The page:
By John D. McKinnon 

WASHINGTON -- The Federal Trade Commission reached a settlement with Flo Health Inc., the developer of a widely used period and fertility-tracking app, over allegations that it improperly shared personal data with Facebook and others, including whether users were ovulating.

The data shared by Flo Health often allowed online ads to be targeted to those users, despite Flo Health's promises that the information would be kept private, The Wall Street Journal found in a 2019 article.

The FTC's vote on the proposed settlement was 5-0, the agency said Wednesday. The proposed settlement with the FTC, if it becomes final following public comment, would require Flo Health to obtain an independent review of its privacy practices and get users' consent before sharing their health information, the agency said. The company also must notify consumers of the FTC charges that it shared consumers' personal information without their consent, commissioners said.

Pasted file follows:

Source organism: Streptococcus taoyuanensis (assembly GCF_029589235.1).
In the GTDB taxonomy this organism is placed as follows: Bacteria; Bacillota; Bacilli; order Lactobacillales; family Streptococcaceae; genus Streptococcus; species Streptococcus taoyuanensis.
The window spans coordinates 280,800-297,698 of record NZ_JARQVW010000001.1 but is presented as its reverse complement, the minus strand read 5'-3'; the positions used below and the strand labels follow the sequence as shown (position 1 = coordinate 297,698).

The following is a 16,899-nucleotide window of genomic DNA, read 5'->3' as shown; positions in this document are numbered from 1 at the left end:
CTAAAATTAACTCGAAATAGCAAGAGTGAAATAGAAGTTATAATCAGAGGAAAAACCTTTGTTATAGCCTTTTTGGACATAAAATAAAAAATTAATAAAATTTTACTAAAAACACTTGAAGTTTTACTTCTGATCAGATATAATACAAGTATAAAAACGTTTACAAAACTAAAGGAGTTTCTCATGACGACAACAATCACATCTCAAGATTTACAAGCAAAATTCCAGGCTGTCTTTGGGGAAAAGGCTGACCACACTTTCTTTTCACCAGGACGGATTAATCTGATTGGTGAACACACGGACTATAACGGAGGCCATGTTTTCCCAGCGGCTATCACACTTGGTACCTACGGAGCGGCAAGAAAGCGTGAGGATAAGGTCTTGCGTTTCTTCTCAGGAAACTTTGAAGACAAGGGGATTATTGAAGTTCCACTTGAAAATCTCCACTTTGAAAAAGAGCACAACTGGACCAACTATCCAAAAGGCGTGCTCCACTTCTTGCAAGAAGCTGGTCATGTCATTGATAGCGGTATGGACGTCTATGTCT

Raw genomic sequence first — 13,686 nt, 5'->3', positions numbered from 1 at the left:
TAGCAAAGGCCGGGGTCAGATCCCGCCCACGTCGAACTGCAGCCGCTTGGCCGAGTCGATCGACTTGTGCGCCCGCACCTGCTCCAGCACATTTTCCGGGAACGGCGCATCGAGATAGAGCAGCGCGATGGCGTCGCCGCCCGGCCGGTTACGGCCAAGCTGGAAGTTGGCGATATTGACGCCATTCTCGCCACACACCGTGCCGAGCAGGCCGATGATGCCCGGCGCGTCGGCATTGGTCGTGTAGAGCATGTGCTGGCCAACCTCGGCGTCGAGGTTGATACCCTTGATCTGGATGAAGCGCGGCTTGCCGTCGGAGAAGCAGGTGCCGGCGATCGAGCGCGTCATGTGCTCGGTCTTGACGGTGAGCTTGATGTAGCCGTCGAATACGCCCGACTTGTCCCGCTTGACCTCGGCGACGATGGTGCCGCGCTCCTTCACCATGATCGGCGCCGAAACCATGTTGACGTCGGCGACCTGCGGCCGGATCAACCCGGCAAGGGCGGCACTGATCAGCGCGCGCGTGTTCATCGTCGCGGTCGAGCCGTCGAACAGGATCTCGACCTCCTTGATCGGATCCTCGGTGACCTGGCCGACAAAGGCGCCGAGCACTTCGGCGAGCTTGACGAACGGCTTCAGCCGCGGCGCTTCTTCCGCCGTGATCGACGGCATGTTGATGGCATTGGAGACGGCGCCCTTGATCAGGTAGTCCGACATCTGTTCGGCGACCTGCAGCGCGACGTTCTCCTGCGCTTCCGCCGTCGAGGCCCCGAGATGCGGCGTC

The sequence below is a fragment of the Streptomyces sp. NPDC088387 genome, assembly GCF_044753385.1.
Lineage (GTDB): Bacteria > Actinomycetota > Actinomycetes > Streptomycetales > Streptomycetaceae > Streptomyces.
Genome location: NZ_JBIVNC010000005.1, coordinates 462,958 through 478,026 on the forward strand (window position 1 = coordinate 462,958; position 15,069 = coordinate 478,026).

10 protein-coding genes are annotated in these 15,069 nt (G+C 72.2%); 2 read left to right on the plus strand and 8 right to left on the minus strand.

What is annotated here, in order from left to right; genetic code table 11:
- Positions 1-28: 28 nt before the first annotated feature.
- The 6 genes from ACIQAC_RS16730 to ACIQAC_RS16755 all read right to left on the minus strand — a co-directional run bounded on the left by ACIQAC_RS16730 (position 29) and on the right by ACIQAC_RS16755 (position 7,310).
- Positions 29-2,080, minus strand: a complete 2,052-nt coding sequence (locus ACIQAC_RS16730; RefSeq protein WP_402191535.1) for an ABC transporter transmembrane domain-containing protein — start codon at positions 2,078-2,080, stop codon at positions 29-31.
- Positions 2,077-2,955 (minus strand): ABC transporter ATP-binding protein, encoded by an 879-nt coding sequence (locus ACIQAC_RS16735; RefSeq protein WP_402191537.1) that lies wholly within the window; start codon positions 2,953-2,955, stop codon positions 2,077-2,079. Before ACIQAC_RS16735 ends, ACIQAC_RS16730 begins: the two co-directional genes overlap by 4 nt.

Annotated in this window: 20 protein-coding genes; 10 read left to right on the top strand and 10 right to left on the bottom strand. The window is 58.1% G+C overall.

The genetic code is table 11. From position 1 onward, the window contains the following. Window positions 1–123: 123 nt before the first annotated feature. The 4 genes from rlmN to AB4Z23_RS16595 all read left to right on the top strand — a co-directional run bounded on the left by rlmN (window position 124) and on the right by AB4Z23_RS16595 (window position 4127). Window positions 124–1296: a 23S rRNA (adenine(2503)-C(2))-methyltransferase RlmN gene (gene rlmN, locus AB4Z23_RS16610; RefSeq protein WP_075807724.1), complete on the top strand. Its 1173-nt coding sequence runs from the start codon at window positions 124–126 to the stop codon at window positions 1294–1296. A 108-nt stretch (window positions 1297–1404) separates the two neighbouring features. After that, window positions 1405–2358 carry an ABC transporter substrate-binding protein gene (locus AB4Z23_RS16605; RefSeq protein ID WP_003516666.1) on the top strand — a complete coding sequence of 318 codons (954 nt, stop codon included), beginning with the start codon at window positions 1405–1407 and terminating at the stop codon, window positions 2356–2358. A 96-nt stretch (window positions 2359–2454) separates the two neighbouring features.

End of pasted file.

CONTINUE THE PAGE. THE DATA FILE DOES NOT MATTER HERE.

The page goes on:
In a statement, a Flo spokesperson said the company cooperated with the FTC, adding, "We are committed to ensuring that the privacy of our users' personal health data is absolutely paramount."

The company emphasized that it didn't share users' names, addresses or birthdays, and that its agreement with the FTC wasn't an admission of wrongdoing but allowed it to "avoid the time and expense of litigation and...decisively put this matter behind us."

The FTC alleged in its complaint that Flo promised to keep users' data private, when it actually disclosed data to third parties that provided marketing and analytics services to the app, including Facebook's analytics division as well as Alphabet Inc.'s Google analytics division and others.

Facebook and Google didn't immediately respond to requests for comment.

Flo didn't stop disclosing this data until its practices were revealed in the 2019 Wall Street Journal article, according to the agency. The Journal's testing showed that Facebook software collected data from many apps even if no Facebook account was used to log in, and even if the end user wasn't a Facebook member.

The article prompted "hundreds" of complaints from users, the FTC said.

The FTC suggested that more such cases could be coming.

"Apps that collect, use and share sensitive health information can provide valuable services, but consumers need to be able to trust these apps," said Andrew Smith, director of the FTC's Bureau of Consumer Protection. "We are looking closely at whether developers of health apps are keeping their promises and handling sensitive health information responsibly."

Write to John D. McKinnon at


(END) Dow Jones Newswires

January 13, 2021 15:30 ET (20:30 GMT)

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